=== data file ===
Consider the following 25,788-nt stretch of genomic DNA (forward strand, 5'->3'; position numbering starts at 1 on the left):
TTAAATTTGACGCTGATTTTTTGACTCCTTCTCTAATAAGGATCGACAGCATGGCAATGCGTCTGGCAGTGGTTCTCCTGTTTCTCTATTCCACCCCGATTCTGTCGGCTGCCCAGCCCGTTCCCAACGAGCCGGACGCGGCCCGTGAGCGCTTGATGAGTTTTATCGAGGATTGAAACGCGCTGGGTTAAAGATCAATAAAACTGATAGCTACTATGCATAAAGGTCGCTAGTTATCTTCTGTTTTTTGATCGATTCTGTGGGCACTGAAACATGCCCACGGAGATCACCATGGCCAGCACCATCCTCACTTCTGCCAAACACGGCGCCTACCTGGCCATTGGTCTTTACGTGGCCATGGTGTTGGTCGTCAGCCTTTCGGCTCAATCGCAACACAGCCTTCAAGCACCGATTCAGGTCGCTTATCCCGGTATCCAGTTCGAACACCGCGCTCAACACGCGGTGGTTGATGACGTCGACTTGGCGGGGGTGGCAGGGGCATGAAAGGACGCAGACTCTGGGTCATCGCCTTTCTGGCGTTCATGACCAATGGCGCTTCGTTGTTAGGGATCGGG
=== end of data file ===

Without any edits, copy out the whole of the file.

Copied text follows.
Consider the following 25,788-nt stretch of genomic DNA (forward strand, 5'->3'; position numbering starts at 1 on the left):
TTAAATTTGACGCTGATTTTTTGACTCCTTCTCTAATAAGGATCGACAGCATGGCAATGCGTCTGGCAGTGGTTCTCCTGTTTCTCTATTCCACCCCGATTCTGTCGGCTGCCCAGCCCGTTCCCAACGAGCCGGACGCGGCCCGTGAGCGCTTGATGAGTTTTATCGAGGATTGAAACGCGCTGGGTTAAAGATCAATAAAACTGATAGCTACTATGCATAAAGGTCGCTAGTTATCTTCTGTTTTTTGATCGATTCTGTGGGCACTGAAACATGCCCACGGAGATCACCATGGCCAGCACCATCCTCACTTCTGCCAAACACGGCGCCTACCTGGCCATTGGTCTTTACGTGGCCATGGTGTTGGTCGTCAGCCTTTCGGCTCAATCGCAACACAGCCTTCAAGCACCGATTCAGGTCGCTTATCCCGGTATCCAGTTCGAACACCGCGCTCAACACGCGGTGGTTGATGACGTCGACTTGGCGGGGGTGGCAGGGGCATGAAAGGACGCAGACTCTGGGTCATCGCCTTTCTGGCGTTCATGACCAATGGCGCTTCGTTGTTAGGGATCGGG